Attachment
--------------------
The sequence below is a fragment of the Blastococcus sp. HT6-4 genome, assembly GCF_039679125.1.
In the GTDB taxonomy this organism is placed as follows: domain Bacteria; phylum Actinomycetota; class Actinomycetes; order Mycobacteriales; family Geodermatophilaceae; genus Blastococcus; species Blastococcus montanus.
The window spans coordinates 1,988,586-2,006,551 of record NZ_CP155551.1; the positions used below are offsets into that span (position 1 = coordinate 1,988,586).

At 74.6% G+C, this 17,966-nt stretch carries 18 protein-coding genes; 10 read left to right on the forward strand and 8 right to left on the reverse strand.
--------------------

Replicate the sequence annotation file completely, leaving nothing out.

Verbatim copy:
The sequence below is a fragment of the Blastococcus sp. HT6-4 genome, assembly GCF_039679125.1.
In the GTDB taxonomy this organism is placed as follows: domain Bacteria; phylum Actinomycetota; class Actinomycetes; order Mycobacteriales; family Geodermatophilaceae; genus Blastococcus; species Blastococcus montanus.
The window spans coordinates 1,988,586-2,006,551 of record NZ_CP155551.1; the positions used below are offsets into that span (position 1 = coordinate 1,988,586).

At 74.6% G+C, this 17,966-nt stretch carries 18 protein-coding genes; 10 read left to right on the forward strand and 8 right to left on the reverse strand.